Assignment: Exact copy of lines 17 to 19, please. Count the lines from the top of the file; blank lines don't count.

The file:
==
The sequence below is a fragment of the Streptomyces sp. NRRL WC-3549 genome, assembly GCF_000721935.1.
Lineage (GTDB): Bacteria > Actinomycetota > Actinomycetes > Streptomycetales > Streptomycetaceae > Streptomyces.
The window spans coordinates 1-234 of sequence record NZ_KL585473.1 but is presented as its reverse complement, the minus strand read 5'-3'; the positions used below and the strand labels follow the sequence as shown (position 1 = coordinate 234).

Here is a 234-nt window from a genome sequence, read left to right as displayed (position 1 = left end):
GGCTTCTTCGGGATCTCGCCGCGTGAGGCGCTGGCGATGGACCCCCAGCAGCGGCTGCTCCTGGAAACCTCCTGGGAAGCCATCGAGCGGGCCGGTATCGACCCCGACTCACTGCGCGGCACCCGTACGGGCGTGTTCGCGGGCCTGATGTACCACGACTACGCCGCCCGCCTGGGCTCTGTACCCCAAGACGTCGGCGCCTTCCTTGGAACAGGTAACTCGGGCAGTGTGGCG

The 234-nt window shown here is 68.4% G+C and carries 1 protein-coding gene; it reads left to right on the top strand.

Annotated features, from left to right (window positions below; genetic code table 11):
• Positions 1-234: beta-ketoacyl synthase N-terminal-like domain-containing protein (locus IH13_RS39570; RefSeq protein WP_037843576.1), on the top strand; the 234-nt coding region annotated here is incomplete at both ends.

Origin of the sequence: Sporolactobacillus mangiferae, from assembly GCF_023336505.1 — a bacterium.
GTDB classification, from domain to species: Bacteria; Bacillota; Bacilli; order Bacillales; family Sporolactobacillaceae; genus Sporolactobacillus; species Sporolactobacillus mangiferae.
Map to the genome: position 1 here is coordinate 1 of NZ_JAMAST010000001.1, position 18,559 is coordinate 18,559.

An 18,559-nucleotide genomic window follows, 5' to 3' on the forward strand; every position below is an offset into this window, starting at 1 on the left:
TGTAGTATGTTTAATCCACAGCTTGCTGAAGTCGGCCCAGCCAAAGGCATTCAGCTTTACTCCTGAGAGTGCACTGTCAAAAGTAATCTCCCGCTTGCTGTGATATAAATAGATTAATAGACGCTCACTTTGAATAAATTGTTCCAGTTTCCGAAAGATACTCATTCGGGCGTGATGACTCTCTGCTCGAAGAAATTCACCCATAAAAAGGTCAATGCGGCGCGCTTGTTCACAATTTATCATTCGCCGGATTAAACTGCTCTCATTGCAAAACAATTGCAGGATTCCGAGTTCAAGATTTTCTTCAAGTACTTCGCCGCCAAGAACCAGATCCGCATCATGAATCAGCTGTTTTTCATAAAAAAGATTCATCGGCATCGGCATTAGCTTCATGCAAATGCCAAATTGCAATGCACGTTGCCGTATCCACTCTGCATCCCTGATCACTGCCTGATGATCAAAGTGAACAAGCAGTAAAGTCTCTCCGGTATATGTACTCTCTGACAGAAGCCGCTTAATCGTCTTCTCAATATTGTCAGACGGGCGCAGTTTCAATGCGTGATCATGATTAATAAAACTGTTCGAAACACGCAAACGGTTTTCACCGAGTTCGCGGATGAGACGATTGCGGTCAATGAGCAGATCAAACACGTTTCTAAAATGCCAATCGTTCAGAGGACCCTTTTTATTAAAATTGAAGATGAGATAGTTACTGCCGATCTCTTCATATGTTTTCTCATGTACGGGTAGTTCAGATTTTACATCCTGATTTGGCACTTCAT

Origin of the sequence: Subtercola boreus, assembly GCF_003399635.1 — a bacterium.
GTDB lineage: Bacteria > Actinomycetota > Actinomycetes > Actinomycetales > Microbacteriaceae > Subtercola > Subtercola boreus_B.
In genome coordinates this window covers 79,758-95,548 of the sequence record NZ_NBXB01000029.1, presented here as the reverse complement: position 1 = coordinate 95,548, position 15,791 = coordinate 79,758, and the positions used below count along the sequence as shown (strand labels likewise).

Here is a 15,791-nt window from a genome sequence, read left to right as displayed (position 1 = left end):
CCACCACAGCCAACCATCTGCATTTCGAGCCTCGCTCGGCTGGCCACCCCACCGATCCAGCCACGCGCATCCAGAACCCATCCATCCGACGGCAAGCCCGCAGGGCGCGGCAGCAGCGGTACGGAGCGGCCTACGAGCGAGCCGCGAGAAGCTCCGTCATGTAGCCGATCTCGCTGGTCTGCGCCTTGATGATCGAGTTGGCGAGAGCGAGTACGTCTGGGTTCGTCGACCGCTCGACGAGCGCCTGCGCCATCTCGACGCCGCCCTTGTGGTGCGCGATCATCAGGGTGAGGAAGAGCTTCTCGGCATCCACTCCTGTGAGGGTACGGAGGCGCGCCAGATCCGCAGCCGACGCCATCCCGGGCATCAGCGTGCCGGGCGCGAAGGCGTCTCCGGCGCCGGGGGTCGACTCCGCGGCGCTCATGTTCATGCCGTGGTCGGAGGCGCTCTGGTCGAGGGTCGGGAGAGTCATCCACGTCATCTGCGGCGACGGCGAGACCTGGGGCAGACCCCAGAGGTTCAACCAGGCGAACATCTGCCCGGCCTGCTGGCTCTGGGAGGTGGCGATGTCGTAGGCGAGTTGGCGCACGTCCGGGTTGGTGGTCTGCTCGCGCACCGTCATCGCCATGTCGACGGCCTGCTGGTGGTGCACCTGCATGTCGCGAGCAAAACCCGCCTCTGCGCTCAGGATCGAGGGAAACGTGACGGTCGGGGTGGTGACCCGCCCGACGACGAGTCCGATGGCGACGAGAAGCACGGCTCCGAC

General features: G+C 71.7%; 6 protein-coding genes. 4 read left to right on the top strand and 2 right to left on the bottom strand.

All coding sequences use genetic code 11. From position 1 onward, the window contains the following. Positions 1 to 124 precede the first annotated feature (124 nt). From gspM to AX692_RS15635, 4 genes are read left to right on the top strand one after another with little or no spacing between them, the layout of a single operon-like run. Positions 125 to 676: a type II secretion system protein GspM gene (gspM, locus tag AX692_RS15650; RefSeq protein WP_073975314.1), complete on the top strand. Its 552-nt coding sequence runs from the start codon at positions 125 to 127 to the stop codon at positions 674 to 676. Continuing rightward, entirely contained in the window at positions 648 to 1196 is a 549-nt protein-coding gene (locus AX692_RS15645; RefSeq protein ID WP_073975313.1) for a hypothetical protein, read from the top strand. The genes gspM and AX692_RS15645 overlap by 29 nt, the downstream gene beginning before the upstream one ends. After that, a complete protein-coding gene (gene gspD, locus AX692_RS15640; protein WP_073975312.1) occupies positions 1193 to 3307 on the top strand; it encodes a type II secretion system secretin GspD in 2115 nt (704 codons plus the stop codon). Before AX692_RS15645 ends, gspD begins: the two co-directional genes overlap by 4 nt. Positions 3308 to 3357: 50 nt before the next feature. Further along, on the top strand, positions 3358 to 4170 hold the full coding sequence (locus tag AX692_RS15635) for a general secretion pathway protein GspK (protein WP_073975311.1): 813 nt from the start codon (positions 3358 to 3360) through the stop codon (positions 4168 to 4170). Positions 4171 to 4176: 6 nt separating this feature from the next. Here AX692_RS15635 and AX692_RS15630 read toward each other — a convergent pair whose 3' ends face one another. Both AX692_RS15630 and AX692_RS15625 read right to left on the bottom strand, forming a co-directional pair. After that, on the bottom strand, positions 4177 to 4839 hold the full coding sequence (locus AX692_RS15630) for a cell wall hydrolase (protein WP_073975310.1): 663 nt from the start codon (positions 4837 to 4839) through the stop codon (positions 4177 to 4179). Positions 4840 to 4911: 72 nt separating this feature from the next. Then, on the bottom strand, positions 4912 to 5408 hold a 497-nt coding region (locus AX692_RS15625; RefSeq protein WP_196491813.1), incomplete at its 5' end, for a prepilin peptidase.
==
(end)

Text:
Here is a 15,791-nt window from a genome sequence, read left to right as displayed (position 1 = left end):
CCACCACAGCCAACCATCTGCATTTCGAGCCTCGCTCGGCTGGCCACCCCACCGATCCAGCCACGCGCATCCAGAACCCATCCATCCGACGGCAAGCCCGCAGGGCGCGGCAGCAGCGGTACGGAGCGGCCTACGAGCGAGCCGCGAGAAGCTCCGTCATGTAGCCGATCTCGCTGGTCTGCGCCTTGATGATCGAGTTGGCGAGAGCGAGTACGTCTGGGTTCGTCGACCGCTCGACGAGCGCCTGCGCCATCTCGACGCCGCCCTTGTGGTGCGCGATCATCAGGGTGAGGAAGAGCTTCTCGGCATCCACTCCTGTGAGGGTACGGAGGCGCGCCAGATCCGCAGCCGACGCCATCCCGGGCATCAGCGTGCCGGGCGCGAAGGCGTCTCCGGCGCCGGGGGTCGACTCCGCGGCGCTCATGTTCATGCCGTGGTCGGAGGCGCTCTGGTCGAGGGTCGGGAGAGTCATCCACGTCATCTGCGGCGACGGCGAGACCTGGGGCAGACCCCAGAGGTTCAACCAGGCGAACATCTGCCCGGCCTGCTGGCTCTGGGAGGTGGCGATGTCGTAGGCGAGTTGGCGCACGTCCGGGTTGGTGGTCTGCTCGCGCACCGTCATCGCCATGTCGACGGCCTGCTGGTGGTGCACCTGCATGTCGCGAGCAAAACCCGCCTCTGCGCTCAGGATCGAGGGAAACGTGACGGTCGGGGTGGTGACCCGCCCGACGACGAGTCCGATGGCGACGAGAAGCACGGCTCCGAC

General features: G+C 71.7%; 6 protein-coding genes. 4 read left to right on the top strand and 2 right to left on the bottom strand.